Since you told me this is very inefficient, it does not make sence any more.

I was told that usually earth ellipsoid is not taken into accout when rendering terrain in a small extent. When terrain size gets really large, another commonly used approximation is just put the four corners of one tile on the ellipsoid, and the other vertices are got by trilinear interpolation. Is this scheme popular in most GIS systems? Does any other method exist?


@Aleksandar :
The resources you directed is very useful. And I have read many papers on Virtual Terrain Project. But most papers just discuss LOD algoritms, where the terrain is rendered in flat mode. Still I don not know how to apply these algoritms on spherical terrains.
The book, 3D Engine Design for Virtual Globes, must be the book I need, but it seems that very diffidult to get one in a short time since i live in china.
So, May i ask more resouces about how to render a terrain over the ellipsoid? :D

Thanks again!

Dark Photon
03-05-2012, 06:56 PM
What I want to do is to repeat the tile scheme mensioned above over the suface of the earth ellipsoid. That is, Draw a Spherical rectangular that fit right on the ellipsoid suface, and offset the vertices along the ellipsoid normals the according DEM, then move the rectangular to other part of the ellipsoid , the shape of the spherical rectangular should be changed a little to fit local curvature ,until the entire terrain is rendered.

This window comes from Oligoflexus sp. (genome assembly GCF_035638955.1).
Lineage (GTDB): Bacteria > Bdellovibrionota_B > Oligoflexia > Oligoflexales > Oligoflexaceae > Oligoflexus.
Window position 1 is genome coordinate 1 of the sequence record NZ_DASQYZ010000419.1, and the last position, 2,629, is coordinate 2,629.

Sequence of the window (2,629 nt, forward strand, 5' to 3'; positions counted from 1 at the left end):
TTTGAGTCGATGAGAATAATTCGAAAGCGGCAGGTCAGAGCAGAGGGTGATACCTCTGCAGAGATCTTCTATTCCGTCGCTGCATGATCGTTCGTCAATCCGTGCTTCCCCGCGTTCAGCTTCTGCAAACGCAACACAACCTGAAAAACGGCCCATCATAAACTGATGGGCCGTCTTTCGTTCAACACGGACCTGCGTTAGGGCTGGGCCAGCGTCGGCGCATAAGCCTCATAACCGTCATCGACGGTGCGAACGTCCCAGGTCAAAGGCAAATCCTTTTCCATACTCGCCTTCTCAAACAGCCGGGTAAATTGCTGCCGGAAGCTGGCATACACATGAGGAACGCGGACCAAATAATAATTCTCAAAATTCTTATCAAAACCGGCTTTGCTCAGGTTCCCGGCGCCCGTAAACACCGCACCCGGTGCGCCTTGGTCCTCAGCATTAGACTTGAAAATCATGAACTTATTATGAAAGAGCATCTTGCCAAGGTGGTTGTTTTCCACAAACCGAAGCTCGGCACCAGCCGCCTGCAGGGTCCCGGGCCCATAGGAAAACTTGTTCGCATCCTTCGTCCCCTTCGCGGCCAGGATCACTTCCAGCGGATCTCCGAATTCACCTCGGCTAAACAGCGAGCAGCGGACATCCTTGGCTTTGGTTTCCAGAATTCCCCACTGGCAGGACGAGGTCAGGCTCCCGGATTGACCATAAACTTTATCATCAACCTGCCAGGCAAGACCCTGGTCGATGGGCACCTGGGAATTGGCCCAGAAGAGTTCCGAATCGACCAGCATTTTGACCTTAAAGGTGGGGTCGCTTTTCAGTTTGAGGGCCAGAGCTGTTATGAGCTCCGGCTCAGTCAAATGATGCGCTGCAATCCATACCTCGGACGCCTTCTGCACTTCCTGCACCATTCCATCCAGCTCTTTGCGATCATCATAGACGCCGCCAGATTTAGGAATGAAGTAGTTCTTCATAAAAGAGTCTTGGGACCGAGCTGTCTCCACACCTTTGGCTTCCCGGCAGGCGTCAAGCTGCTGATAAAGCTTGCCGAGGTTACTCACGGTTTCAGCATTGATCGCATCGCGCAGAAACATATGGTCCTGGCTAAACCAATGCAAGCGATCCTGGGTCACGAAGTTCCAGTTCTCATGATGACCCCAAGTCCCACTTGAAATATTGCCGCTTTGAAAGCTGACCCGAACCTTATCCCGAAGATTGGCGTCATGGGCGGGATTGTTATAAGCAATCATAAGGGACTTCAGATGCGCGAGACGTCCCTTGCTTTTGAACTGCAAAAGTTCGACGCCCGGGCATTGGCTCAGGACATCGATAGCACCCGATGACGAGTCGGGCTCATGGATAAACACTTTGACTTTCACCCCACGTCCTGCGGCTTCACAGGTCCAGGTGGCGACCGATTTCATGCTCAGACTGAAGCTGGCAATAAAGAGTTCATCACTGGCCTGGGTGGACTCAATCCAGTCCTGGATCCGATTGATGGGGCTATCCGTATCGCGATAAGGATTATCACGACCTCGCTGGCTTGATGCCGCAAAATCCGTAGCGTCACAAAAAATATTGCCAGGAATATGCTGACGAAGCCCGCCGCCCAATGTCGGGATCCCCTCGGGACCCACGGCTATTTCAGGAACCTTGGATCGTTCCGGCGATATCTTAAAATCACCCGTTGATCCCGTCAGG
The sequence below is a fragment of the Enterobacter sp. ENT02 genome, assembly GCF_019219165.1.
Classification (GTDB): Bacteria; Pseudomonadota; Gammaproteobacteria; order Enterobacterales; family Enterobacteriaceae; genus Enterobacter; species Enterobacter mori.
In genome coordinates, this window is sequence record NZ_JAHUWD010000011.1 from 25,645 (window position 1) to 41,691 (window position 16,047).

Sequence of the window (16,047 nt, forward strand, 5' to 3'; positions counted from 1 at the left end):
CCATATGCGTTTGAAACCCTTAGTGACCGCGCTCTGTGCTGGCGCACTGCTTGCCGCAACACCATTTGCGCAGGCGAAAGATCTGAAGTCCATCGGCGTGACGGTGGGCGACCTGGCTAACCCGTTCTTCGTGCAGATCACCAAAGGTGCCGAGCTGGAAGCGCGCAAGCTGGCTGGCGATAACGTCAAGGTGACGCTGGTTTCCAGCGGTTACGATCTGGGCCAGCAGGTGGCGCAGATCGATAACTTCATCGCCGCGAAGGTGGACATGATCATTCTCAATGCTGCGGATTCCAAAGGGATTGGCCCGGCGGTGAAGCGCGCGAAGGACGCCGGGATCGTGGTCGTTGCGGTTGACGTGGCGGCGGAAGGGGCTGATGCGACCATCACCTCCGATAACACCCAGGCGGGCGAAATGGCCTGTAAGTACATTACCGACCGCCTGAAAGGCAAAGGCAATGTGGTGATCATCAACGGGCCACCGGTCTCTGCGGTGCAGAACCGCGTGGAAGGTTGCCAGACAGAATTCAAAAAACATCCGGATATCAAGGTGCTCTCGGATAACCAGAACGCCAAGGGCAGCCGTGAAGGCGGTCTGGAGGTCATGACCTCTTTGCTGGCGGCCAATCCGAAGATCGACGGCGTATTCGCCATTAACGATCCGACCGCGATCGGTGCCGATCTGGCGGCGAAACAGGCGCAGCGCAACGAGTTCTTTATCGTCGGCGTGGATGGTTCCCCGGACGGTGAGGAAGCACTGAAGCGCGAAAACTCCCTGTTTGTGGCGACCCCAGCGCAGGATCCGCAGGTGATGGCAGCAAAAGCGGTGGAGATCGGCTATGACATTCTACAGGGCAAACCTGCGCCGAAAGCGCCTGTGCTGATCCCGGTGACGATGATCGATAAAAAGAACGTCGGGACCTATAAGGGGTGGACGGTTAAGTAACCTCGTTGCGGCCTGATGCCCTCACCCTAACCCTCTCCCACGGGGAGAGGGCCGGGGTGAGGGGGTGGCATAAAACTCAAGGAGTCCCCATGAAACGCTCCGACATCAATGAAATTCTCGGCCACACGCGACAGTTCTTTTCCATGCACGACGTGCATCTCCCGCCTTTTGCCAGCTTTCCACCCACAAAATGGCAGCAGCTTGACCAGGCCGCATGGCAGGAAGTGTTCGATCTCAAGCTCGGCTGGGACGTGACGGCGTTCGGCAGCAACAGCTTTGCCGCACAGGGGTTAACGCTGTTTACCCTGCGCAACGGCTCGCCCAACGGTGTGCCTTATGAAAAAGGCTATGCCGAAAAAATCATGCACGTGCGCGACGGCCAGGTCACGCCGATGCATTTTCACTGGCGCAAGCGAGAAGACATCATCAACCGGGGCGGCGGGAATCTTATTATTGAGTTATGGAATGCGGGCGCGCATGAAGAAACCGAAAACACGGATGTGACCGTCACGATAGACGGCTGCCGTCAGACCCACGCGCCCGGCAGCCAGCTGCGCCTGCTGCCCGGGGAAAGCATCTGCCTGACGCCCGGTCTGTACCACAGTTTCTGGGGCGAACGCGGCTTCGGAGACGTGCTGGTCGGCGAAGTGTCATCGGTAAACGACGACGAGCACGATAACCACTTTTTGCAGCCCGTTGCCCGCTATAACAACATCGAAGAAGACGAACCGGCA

I see. Essentially you want to tile the earth with roughly-rectangular tiles. You can certainly do this. In fact, as the scale decreases (more is visible) you could have a multilevel tiling scheme (e.g. nested tiling scheme) so that your roughly-rectangular tiles get larger and larger. And what you page from disk can be based on this tiling grid. This is all usual and a very reasonable approach.


Since you told me this is very inefficient, it does not make sence any more.
My comment was directed not at tiling the world and paging (loading) on tile boundaries, but rather uploading (for each tile) a regular grid to the GPU and using VTF to subsample this grid. Some things to think about there: what percentage of what you upload to the GPU are you actually using (max and min; anything you're not using is wasted space/bandwidth/time), random GPU memory reads (access performance) just to figure out where the verts are supposed to be, in flat areas you actually need a low density tri mesh whereas in areas of high curvature you need a higher density tri mesh (if you render high enough density for the high curvature areas even in low curvature areas you waste GPU vertex perf), similar problem applies to near and far regions in your frustum (need higher density near and lower density far, otherwise you waste perf).

View dependent LOD is one approach that folks have applied to this over the years, where you dynamically determine the trimesh you want to render based on some view-space error metric(s). Can be applied to regular grids, where you're dynamically, incrementally, computing the trimesh and stitching tri meshes at run-time, carefully avoiding T-junctions so that you don't get cracks in your terrain grid. Can be done, but eats run-time perf doing it. Techniques range in all granularities, from stitching individual triangles to stitching whole blocks of the terrain grid as a whole.